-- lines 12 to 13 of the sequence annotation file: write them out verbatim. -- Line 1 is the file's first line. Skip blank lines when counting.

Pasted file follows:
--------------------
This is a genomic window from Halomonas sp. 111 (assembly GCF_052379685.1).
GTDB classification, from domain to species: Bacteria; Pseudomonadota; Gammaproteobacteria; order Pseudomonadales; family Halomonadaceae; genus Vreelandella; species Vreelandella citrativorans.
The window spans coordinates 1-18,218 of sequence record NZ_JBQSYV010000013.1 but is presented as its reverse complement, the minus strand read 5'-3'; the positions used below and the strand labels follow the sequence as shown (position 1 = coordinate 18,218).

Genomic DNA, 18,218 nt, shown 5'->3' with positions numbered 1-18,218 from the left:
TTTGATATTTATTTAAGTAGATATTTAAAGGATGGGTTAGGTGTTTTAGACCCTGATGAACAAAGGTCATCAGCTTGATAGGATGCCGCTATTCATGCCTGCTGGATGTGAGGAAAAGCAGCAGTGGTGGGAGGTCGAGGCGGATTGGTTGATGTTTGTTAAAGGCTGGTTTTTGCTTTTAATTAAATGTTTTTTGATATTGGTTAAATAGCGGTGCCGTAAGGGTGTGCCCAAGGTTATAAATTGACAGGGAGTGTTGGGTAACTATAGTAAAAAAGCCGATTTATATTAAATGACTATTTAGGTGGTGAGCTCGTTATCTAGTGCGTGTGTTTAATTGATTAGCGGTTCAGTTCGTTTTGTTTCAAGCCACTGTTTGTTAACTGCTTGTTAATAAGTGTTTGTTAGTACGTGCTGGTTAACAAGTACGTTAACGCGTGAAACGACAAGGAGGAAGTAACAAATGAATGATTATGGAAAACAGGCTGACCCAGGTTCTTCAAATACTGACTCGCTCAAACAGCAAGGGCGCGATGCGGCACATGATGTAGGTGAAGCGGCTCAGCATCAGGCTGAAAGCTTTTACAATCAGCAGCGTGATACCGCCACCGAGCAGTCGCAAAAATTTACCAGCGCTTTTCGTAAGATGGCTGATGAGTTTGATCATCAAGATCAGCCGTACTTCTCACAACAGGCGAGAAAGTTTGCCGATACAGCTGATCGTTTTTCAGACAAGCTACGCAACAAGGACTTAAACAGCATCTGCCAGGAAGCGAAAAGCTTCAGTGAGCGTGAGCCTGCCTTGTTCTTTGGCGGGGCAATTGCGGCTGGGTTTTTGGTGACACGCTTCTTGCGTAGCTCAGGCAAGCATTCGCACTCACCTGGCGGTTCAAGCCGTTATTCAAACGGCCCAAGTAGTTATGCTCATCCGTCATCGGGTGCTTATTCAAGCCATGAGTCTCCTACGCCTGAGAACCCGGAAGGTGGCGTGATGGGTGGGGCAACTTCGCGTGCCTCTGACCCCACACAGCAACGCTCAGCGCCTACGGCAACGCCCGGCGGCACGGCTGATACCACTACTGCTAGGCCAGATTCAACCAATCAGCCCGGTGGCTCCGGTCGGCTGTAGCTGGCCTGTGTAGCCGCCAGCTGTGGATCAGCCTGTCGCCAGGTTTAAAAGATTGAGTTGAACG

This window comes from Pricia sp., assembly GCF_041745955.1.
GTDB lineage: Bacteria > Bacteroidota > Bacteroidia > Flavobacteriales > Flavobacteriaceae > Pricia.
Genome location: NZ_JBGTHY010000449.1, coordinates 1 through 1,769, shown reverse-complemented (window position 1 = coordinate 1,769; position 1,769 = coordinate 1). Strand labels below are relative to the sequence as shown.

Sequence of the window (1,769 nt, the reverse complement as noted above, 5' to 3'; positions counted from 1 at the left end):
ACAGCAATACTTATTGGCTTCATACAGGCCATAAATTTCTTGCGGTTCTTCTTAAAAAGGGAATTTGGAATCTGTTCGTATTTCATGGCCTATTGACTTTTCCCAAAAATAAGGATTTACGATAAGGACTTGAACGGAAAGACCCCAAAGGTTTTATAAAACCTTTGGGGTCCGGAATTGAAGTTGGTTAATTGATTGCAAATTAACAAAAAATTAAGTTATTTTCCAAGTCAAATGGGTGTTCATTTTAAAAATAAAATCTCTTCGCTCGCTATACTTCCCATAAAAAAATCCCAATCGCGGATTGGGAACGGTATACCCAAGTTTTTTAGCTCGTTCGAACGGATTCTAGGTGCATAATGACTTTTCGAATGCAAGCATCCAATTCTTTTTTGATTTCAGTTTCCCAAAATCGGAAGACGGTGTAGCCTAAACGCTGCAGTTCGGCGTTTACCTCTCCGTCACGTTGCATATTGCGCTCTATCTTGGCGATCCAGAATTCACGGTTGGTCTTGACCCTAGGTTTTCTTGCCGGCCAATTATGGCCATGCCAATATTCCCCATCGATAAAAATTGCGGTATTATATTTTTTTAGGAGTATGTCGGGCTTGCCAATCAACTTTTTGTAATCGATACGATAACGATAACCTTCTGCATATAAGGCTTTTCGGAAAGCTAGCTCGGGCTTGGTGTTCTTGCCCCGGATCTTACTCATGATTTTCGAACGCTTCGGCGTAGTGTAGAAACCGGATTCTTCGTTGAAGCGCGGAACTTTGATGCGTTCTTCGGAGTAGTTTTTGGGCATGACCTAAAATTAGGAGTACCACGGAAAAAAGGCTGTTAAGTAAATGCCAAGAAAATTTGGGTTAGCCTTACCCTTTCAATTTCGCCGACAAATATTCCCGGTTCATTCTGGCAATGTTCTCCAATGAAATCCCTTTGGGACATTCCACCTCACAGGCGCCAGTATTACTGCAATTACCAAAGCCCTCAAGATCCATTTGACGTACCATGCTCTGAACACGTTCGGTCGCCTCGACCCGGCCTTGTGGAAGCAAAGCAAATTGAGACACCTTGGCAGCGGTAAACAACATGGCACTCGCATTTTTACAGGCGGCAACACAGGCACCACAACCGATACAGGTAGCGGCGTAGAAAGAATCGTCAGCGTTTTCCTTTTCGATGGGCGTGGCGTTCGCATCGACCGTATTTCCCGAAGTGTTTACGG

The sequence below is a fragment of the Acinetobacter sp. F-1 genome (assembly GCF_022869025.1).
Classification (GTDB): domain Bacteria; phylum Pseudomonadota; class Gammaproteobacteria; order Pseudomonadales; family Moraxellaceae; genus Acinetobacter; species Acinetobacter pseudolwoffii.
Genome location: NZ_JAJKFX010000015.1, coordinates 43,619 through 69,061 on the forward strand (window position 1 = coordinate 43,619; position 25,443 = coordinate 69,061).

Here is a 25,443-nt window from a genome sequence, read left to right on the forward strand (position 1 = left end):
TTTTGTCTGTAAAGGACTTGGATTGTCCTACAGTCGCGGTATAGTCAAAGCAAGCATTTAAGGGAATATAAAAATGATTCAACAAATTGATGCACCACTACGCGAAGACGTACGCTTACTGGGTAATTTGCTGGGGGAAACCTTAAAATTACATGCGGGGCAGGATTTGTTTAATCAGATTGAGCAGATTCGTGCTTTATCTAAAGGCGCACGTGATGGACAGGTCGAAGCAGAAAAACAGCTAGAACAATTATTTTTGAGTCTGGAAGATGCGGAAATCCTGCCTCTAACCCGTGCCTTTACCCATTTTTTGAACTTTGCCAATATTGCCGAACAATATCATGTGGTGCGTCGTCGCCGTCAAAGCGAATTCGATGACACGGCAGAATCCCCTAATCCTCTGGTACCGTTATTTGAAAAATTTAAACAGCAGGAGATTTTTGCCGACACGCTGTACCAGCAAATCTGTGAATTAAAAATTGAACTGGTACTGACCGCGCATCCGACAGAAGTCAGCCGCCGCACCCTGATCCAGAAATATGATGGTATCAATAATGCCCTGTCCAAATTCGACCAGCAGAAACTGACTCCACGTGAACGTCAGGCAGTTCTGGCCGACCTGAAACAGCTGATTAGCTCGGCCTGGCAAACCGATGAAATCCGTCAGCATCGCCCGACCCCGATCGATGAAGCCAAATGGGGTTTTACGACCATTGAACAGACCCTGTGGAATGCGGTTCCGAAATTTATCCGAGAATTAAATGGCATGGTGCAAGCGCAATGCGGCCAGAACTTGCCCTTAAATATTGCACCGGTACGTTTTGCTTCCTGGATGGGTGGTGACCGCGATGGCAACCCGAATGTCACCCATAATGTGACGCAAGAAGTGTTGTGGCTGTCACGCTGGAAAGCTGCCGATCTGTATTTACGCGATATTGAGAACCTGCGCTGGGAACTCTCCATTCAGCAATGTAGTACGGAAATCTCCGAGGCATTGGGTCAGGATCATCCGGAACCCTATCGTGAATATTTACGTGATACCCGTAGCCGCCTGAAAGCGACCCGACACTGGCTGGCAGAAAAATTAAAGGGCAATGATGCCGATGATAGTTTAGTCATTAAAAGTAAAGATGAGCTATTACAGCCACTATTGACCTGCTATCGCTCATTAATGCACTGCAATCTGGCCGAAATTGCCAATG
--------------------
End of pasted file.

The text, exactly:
Classification (GTDB): domain Bacteria; phylum Pseudomonadota; class Gammaproteobacteria; order Pseudomonadales; family Moraxellaceae; genus Acinetobacter; species Acinetobacter pseudolwoffii.
Genome location: NZ_JAJKFX010000015.1, coordinates 43,619 through 69,061 on the forward strand (window position 1 = coordinate 43,619; position 25,443 = coordinate 69,061).